There are many other types of fraudulent schemes out there, such as the Nigerian prince scam. This is a well-known trick from years back, where someone claiming to be a Nigerian Prince with financial issues promises to repay people if they help him out by sending money. 

Scammers would claim that they inherited $100 million, or some similar large amount. Unfortunately, they need the victim’s help to get that money. They’ll often ask for a small sum to get the procedure started, and promise a large chunk of the ‘inheritance’ as a reward.

Of course, this has all the signs of a scam. The story itself is quite farfetched, and the fact that a Nigerian Prince is contacting you asking for a loan is absurd. Still, many do not expect email scams; good people who make a mistake in their desire to help others. 

This scam inspired many others, although the new ones are only slightly more believable. Back in 2008, an Oregon woman lost $400,000 to a scammer who pretended to be her long-lost cousin. The ‘cousin’ promised $20.5 million in return if the woman helped him out with a little money upfront. 

These, and other chain email scams were quite popular about ten years ago, but one of them might still end up in your inbox. Nigerian Prince scams were responsible for 341 attacks in 2019, and as much as 20.2% resulted in financial losses. In total, scam victims lost $536,972 this year.

Given how common and well-known this particular type of scams are, many have learned to spot them with ease. A lot of people had even gone on the counter-offensive. They started trolling the scammers, just for fun.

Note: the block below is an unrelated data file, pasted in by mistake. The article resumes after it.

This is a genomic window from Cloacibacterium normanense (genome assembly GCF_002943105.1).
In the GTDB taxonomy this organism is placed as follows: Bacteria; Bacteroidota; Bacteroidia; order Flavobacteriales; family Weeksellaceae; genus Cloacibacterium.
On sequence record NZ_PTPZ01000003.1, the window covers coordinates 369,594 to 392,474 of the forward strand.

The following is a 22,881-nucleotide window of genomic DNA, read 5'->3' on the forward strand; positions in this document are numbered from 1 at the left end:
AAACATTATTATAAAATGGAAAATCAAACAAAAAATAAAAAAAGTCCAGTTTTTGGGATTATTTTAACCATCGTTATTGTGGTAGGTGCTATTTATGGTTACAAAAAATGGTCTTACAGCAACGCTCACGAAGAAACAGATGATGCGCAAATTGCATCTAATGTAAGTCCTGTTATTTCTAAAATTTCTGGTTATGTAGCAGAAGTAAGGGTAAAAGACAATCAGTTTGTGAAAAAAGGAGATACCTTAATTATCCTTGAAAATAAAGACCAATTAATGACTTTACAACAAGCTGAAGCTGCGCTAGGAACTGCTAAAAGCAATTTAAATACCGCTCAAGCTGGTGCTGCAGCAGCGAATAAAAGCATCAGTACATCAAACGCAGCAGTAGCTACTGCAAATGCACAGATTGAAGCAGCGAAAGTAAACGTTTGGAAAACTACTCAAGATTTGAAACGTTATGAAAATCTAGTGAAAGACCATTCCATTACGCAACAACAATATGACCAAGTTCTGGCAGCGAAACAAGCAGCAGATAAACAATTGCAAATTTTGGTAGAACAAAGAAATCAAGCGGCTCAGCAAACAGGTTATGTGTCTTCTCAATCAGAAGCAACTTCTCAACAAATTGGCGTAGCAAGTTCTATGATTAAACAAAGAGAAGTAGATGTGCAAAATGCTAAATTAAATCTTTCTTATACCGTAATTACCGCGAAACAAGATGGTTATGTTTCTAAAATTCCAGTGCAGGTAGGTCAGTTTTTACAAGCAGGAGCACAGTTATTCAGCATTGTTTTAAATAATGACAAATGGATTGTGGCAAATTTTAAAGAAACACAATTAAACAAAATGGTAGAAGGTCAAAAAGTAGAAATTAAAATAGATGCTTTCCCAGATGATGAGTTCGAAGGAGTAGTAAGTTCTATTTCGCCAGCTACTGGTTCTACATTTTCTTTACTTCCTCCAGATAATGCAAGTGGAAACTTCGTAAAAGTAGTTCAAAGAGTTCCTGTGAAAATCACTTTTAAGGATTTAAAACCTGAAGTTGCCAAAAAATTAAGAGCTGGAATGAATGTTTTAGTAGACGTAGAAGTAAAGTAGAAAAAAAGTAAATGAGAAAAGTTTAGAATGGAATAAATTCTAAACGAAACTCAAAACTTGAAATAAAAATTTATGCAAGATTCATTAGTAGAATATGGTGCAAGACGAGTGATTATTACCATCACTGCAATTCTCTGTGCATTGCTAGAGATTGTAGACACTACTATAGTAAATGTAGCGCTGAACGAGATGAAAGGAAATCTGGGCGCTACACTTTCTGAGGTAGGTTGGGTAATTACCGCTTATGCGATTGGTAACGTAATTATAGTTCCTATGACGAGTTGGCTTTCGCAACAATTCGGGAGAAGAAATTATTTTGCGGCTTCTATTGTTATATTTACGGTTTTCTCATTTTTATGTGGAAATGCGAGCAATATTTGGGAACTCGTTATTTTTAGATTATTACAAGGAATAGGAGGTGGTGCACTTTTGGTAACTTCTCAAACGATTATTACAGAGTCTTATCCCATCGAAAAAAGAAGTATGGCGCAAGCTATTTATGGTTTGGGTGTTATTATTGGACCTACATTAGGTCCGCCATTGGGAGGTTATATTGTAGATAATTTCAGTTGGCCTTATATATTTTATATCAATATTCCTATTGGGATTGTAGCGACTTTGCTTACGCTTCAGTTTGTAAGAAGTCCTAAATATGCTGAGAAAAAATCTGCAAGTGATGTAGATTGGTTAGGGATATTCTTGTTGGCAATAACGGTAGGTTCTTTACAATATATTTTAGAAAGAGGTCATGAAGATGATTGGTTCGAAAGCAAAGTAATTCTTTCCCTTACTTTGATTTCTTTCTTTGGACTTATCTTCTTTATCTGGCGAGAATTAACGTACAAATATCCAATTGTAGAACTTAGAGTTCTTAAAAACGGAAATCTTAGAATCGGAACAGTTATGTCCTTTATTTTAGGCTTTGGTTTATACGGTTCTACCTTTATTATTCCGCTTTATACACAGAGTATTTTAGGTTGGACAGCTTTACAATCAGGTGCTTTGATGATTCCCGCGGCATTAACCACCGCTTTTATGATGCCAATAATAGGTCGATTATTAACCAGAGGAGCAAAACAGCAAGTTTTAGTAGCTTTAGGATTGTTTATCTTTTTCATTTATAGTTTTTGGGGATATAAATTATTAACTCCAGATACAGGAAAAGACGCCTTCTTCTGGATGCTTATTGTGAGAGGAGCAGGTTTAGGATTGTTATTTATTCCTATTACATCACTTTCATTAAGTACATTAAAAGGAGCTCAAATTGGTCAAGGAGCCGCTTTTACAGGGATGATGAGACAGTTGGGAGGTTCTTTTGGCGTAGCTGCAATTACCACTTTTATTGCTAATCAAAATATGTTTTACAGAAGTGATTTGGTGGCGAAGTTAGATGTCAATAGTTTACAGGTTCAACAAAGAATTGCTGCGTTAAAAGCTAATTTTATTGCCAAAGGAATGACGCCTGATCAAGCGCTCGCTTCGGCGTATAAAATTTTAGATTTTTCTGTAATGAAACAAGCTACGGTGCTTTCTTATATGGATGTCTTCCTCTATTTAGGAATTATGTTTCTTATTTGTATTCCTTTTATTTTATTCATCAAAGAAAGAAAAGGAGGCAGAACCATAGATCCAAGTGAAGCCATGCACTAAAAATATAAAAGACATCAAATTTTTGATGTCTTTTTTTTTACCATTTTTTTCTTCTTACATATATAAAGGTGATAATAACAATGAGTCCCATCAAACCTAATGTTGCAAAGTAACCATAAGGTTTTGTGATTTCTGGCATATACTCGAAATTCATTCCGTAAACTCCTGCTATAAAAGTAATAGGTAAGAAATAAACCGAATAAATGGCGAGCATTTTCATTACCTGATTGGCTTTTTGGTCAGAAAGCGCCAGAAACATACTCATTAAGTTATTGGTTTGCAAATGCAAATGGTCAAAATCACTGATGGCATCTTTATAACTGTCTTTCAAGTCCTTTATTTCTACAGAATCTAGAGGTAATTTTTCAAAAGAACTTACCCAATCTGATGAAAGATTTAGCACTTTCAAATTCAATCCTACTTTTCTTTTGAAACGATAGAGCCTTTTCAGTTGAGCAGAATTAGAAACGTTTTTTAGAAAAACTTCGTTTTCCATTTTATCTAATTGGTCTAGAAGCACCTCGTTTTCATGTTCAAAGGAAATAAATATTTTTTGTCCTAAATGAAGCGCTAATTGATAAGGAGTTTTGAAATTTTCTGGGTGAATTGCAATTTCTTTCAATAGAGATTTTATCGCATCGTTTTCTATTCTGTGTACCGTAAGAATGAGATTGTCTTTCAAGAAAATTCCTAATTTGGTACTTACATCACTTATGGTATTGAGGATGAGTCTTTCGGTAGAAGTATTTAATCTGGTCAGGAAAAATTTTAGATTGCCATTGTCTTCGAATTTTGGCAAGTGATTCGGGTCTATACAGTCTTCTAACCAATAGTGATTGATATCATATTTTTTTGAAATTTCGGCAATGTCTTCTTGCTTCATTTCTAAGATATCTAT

Final thoughts

Email scams are widespread and pose a real threat these days. There will always be scammers and hackers who wish to steal users’ money and data. And at the end of the day, that’s the only thing that matters to a cybercriminal: Profit.

While some of the scams I mentioned might be more than obvious to you, there are still people who fall for them. The stolen figures that I highlighted above prove it.

This is why it is crucial to get familiar with these attacks and know the scamming methods. That way, you will be ready if someone tries to pull one of those tricks on you. If that happens, you can report them, or you can troll them yourself for a bit and give them a small taste of their own medicine.

Have you ever encountered any of these scamming attempts in your inbox? Tell us all about it in the comment box below.

Ralph Peterson

Ralph was bitten by the tech bug from an early age. Today, he is an expert cybersecurity geek with 13+ years of online privacy and streaming experience under his belt. Spoiler alert: He hates bottled TV show endings (Game of Thrones) and whenever his favorite teams lose.